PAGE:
Elaine Thompson/AP

TSA Workers to Vote on New Contract, but Several Key Issues Heading to Arbitration

The two sides avoided a contract lapse just before the deadline.

The Transportation Security Administration narrowly avoided forcing 45,000 of its employees to work without a labor contract for the first time in three years, agreeing to a majority of provisions at the 11th hour to extend the existing agreement.

TSA workers, represented by the American Federation of Government Employees, will vote on ratification of the agreed upon elements of the new collective bargaining agreement next month. If a majority of the transportation security officers vote in favor of the contract, it will replace the one currently in place. TSA employees ratified their first-ever CBA in 2012.

A three-person arbitration panel, meanwhile, will resolve the outstanding issues that TSA and AFGE were unable to settle. That process is expected to take up to one year to complete.

If the agency and union had not agreed to a majority of provisions in the new bargaining agreement by the December deadline, the existing contract would have been voided and employees would have to wait until arbitration was settled to resume union backing. In the days leading up to the deadline, negotiators were pessimistic that scenario could be avoided. In the final hours, however, the two sides agreed to just enough of the contract’s language to extend the existing CBA, according to a union official involved in the talks.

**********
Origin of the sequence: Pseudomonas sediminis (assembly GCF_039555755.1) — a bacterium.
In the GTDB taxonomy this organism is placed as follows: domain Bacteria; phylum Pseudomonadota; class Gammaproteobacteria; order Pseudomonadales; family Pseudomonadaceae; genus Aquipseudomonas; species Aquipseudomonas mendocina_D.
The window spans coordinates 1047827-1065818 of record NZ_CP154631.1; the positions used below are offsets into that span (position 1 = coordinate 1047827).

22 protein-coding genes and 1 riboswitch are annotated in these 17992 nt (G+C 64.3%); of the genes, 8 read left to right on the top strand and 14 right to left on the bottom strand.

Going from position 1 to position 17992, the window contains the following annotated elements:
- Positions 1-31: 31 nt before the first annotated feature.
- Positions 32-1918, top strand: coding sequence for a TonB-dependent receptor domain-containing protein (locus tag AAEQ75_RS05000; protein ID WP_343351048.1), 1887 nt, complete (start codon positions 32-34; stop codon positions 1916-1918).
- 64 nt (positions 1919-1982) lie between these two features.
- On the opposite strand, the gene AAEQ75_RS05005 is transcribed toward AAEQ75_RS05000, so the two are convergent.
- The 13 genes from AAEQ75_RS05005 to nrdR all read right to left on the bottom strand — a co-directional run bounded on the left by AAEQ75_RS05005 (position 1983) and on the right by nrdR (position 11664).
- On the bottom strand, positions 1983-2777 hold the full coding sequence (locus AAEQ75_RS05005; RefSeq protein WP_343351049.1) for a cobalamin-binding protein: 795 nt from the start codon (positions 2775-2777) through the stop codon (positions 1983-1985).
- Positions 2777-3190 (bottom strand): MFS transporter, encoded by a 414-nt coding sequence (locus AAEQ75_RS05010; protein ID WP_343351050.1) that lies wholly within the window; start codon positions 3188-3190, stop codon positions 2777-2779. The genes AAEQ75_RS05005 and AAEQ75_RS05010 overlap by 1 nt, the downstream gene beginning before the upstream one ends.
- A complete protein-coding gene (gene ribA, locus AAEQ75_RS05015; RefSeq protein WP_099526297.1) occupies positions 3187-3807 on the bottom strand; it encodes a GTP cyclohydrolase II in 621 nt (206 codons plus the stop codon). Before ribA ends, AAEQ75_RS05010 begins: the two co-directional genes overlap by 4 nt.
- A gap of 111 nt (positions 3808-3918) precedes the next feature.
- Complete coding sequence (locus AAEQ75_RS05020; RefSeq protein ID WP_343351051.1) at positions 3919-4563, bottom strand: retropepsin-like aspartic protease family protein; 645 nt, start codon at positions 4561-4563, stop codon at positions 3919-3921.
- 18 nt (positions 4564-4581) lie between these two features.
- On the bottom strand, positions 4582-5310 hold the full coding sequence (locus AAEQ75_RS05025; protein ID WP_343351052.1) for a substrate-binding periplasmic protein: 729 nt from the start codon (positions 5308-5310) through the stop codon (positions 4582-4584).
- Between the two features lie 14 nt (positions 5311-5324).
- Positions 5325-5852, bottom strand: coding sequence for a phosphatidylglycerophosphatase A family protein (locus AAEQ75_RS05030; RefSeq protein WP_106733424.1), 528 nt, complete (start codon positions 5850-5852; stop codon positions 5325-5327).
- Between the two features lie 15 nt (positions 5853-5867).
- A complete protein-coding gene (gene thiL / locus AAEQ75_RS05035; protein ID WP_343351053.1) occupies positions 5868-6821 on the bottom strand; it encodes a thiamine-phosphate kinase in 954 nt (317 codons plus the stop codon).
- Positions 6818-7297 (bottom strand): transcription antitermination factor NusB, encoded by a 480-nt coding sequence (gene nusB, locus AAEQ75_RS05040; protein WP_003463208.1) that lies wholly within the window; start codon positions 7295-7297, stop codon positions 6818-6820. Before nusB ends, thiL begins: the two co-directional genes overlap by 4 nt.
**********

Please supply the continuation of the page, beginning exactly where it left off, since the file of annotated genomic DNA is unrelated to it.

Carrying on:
Still, AFGE and TSA have much to sort out, which will likely be decided by the arbitrators. The two sides could not reach an agreement on the structure of performance awards, nor the grievance and dispute resolution process. An AFGE negotiator blamed TSA’s unwillingness to give up control as the roadblock to an agreement, noting the rest of unionized federal employees are able to resolve disputes through a neutral grievance and arbitration process.

Issues such as the performance evaluation system, adjustment of schedules, special assignments and uniform allowance will also likely fall to the third party. TSA spokesman Mike England did not rule out the agency and union would resolve the outstanding provisions of the contract without arbritrators.

“TSA and AFGE came to an agreement on a majority of the issues that allow for eligible bargaining unit members to vote on the ratification of those agreed upon issues,” England said. He added they “will continue to meet and discuss open items with the intent of bringing these matters to resolution.”

The union representative said TSA was unwilling to compromise on some provisions out of fear such a stance would hurt its position during arbitration. The official also said if the two sides had a few more hours to iron out some differences, rather than maintaining a strict midnight cutoff on the deadline day, they could have agreed to more provisions to include among those the bargaining unit employees will vote on in February. England declined to comment on AFGE’s characterizations.

The ratification votes will occur on site at large airports, while the ballots will be mailed out to employees at smaller facilities. 

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